Corn: 1/2 to 1 lower
Beans: 3 -5 lower
The USDA announced yesterday that they plan to release the January 11th production, stocks and seedings report on February 8th when they are scheduled to release their updated U.S. and world balance sheets. They also announced plans to extend the farm aid deadline until February 14th. The trade expectation is that when the USDA reports do come out, they will show a small decline in the U.S. 2018 corn yield, a slight reduction in harvested acres and confirmation of good export demand, although that export demand may be offset somewhat by disappointing ethanol demand for corn. The trade is looking for a carryout of between 1.650 and 1.700 billion bushels (last estimate was 1.781 bil bu). Traders are anxious to see how the U.S./China trade negotiations go when they get underway tomorrow with Vice Premier Liu He set to meet with USTR Lighthizer.
The soybean market was lower yesterday with some profit taking and a rain event over the weekend in Brazil pushing prices lower, although prices did work up off their lows to only close modestly lower. The weakness in the energy and the equity markets also spilled over into the bean market and the weekly export inspections were below expectations – neither of pieces of news gave the funds much reason to be buyers of beans.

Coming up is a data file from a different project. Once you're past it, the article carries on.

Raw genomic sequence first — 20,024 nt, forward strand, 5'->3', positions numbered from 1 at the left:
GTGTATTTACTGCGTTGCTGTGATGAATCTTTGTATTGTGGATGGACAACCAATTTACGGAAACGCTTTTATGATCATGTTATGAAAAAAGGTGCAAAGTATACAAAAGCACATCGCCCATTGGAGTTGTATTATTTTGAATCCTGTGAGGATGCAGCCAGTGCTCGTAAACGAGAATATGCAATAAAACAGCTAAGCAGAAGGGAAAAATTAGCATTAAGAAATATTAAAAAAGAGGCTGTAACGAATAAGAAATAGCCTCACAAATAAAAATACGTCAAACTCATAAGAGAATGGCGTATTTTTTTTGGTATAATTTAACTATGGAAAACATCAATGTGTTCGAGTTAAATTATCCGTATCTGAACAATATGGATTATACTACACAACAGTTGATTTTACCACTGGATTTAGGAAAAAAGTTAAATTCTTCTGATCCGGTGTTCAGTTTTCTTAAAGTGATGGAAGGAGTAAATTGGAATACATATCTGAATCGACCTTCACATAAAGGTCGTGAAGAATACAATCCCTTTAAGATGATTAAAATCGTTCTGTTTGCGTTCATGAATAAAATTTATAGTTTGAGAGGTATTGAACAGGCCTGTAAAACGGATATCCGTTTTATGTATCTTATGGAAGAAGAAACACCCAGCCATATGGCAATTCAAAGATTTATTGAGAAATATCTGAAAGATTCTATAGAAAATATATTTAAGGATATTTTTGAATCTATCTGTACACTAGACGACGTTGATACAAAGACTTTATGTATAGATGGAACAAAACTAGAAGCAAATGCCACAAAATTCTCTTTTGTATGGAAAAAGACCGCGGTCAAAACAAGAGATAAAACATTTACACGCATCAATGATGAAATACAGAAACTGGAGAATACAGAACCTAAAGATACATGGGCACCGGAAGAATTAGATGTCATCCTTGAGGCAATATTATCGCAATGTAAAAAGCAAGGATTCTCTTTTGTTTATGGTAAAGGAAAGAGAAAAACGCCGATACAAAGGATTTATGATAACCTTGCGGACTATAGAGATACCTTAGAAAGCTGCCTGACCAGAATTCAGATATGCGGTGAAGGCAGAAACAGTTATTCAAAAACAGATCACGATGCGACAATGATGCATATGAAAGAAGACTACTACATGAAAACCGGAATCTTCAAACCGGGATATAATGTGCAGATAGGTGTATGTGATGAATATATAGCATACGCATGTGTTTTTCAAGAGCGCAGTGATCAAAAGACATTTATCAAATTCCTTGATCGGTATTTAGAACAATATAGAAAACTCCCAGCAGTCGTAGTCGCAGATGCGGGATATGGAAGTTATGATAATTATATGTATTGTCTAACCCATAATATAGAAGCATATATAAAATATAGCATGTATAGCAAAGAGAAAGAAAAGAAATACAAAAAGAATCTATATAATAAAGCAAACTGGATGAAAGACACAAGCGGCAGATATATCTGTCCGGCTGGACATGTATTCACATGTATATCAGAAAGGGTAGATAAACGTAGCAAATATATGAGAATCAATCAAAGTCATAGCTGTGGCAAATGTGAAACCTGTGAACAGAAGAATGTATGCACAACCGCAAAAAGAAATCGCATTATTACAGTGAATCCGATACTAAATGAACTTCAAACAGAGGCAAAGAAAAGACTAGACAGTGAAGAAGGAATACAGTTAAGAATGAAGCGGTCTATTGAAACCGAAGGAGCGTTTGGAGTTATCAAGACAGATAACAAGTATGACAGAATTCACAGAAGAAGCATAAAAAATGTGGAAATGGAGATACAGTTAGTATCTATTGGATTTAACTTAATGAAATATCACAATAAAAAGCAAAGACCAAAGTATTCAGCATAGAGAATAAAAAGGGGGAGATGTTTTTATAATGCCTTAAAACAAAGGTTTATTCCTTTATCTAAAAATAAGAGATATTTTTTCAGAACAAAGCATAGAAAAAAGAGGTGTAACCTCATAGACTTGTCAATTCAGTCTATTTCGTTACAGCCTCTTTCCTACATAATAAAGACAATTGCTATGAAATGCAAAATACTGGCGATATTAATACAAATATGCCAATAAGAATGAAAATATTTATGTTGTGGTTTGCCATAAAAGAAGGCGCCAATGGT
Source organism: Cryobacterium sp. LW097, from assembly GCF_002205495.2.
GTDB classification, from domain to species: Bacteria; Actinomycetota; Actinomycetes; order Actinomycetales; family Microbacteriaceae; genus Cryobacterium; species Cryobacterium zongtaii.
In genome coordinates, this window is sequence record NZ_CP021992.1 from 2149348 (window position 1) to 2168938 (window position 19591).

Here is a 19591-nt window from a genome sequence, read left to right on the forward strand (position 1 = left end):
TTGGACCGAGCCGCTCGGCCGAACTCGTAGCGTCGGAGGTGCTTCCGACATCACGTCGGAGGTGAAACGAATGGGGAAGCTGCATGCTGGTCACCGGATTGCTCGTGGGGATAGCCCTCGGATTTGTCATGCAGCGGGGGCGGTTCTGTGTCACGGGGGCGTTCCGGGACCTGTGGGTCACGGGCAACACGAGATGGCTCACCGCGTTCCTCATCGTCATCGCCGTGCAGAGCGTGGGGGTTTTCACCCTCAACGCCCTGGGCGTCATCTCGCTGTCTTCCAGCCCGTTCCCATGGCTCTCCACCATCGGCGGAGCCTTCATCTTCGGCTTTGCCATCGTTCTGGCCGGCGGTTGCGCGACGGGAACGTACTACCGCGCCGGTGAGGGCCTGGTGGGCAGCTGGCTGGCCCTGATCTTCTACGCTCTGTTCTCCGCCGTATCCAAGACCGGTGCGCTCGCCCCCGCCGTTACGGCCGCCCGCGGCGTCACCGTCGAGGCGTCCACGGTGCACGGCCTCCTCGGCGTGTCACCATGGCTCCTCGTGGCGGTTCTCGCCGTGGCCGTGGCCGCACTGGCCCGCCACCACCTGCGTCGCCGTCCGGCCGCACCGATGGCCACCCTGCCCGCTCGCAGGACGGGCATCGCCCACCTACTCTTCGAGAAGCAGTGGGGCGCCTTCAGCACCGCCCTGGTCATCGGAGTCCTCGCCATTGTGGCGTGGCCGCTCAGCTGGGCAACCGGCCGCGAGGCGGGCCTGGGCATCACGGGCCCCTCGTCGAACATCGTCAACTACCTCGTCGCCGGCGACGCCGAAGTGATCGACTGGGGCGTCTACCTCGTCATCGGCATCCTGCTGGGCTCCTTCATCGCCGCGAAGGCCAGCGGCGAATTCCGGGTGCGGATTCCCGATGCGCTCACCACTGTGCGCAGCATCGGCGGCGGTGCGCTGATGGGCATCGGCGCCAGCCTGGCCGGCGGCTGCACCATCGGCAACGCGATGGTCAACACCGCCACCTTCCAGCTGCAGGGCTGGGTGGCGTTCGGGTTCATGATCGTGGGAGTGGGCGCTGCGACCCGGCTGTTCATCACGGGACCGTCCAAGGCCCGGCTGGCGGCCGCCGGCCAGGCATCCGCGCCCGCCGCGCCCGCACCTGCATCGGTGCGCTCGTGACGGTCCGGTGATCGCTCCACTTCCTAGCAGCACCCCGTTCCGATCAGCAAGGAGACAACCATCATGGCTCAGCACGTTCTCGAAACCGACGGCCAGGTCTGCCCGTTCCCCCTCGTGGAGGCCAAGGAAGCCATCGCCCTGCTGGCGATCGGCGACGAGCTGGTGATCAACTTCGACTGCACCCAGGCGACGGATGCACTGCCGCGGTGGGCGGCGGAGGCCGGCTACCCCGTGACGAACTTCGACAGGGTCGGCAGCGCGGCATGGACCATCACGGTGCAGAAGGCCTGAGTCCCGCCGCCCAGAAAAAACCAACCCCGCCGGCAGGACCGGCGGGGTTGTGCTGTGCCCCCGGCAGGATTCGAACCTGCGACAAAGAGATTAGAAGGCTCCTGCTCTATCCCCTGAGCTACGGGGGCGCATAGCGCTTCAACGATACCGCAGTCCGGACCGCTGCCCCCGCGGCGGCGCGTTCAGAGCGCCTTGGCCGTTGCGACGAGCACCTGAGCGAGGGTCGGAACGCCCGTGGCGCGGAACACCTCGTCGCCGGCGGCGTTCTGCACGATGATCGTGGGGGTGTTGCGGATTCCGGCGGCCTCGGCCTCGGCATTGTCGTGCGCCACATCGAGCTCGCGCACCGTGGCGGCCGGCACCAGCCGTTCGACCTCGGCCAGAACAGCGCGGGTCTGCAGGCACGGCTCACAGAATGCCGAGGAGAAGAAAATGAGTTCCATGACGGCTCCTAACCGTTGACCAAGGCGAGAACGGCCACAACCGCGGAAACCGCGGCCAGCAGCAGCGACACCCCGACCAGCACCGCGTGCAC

The March dollar index is trading either side of steady this morning at around 95.43. This morning the March crude oil contract is trading around $0.50 higher. The March contract is trading just below the $52.50 level.
Have a good day and stay safe.